On the other hand, we have the continuation of the underwhelming Amazing Spider-Man franchise to ‘look forward to’ which continues the sad trend of rebooting a franchise while its predecessor is still warm. Worst of all is Zack Snyder’s Batman vs Superman: Dawn of Justice which looks set to be less Dark Knight and more black sheep of the genre. Any title that begins “Batman vs Superman” is bound to grab attention, but everything beyond that has been underwhelming at best. Snyder’s Man of Steel divided and infuriated fans and critics alike, while his adaptation of the ‘unadaptable’ Watchmen was faithful to a fault and ultimately, just quite boring. The signs are not promising. At least Baffleck’s status as a black hole of charisma will be less of a problem when he’s hidden in his fat suit Batsuit for most of the film.
Increasingly the real excitement is to be found in the TV miniseries adaptations of superhero franchises. Agents of S.H.I.E.L.D. was hampered by a dull cast and glacial plot that took far too long to get going, but its real-time tie-ins with cinematic releases were the kind of bold experiments you can only applaud Marvel for. Arguably these series only succeed because of their relationship with the bigger franchise, which leaves Agents struggling when it’s forced to survive on its own, but that should be less of a problem for Batman spin-off, Gotham.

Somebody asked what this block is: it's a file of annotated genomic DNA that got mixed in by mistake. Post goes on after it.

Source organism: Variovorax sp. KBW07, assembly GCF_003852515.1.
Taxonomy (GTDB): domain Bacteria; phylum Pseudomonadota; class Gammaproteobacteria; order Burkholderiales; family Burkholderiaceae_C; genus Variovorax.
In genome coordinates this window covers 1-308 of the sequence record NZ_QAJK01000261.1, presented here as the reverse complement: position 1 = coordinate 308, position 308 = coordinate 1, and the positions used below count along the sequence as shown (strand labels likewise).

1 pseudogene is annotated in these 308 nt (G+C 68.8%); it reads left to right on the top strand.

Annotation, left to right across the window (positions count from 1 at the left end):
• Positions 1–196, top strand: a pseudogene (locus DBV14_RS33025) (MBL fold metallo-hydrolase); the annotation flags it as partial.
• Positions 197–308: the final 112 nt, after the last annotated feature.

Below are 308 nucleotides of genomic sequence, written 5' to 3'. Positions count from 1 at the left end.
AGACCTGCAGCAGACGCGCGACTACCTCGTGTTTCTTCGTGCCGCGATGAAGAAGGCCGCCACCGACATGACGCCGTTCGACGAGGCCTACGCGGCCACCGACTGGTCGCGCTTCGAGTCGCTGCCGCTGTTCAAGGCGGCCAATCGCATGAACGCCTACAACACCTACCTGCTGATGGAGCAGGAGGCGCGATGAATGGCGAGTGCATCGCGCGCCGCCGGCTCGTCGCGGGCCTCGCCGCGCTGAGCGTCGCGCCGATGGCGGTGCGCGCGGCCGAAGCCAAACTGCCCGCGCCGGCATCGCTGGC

It looks particularly intriguing because it has a much stronger world in terms of what can be portrayed easily on TV. Marvel’s Cinematic Universe is just that, a universe. It’s too disparate and high budget to translate well to the small screen, but Gotham is a city. It’s mostly cloaked in darkness and it’s full of heroes and villains that are just humans with money or psychological defects, not space aliens or mutants. It’s a far more manageable concept and one that could almost survive on its own without the Batman associations.
We’re facing a moment of truth for the superhero genre. Will audiences grow tired of reboots upon reboots, in the form of new Spider-Man, Superman and Batman films? Will they resent being given another take on the same world, just in a different medium, in an increasingly shameless push for profits? To be honest, as long as the resulting films and series are decent, people will quickly get over the fact they saw the same franchise five years ago. If anything this cyclical production style is perfectly suited to the superhero film. The comic books they’re based on have countless versions of the same characters with alternate timelines and absurd levels of retconning. If there’s any genre that can survive its films being recycled every five years, it’s the superhero film.